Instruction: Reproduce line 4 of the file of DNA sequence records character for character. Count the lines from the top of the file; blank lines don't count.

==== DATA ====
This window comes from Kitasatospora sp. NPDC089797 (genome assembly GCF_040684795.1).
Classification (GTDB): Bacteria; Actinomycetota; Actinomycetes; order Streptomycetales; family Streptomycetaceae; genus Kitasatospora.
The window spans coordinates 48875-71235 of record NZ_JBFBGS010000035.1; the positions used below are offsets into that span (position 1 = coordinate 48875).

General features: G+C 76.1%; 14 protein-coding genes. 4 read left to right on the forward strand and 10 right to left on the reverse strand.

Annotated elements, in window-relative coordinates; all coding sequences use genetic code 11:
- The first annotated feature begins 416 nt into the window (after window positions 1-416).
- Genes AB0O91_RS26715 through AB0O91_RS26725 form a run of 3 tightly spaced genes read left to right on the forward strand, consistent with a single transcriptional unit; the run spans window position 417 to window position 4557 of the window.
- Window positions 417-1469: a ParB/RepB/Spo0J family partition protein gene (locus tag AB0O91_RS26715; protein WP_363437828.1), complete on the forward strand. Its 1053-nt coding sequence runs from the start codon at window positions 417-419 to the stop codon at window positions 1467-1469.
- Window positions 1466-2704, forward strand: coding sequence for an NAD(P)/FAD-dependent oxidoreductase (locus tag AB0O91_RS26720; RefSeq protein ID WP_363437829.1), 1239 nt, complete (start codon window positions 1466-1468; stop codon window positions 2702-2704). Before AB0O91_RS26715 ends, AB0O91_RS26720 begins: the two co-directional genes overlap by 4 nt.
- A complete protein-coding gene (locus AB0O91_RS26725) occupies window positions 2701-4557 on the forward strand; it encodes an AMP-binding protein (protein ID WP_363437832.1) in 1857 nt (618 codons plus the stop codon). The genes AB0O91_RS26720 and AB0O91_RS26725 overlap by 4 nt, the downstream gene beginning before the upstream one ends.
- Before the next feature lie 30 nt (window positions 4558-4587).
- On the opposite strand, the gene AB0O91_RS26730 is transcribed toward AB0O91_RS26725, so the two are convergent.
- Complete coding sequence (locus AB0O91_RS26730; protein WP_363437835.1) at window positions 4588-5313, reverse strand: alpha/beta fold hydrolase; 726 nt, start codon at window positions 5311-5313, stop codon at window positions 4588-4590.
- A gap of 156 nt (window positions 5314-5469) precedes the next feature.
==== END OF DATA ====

General features: G+C 76.1%; 14 protein-coding genes. 4 read left to right on the forward strand and 10 right to left on the reverse strand.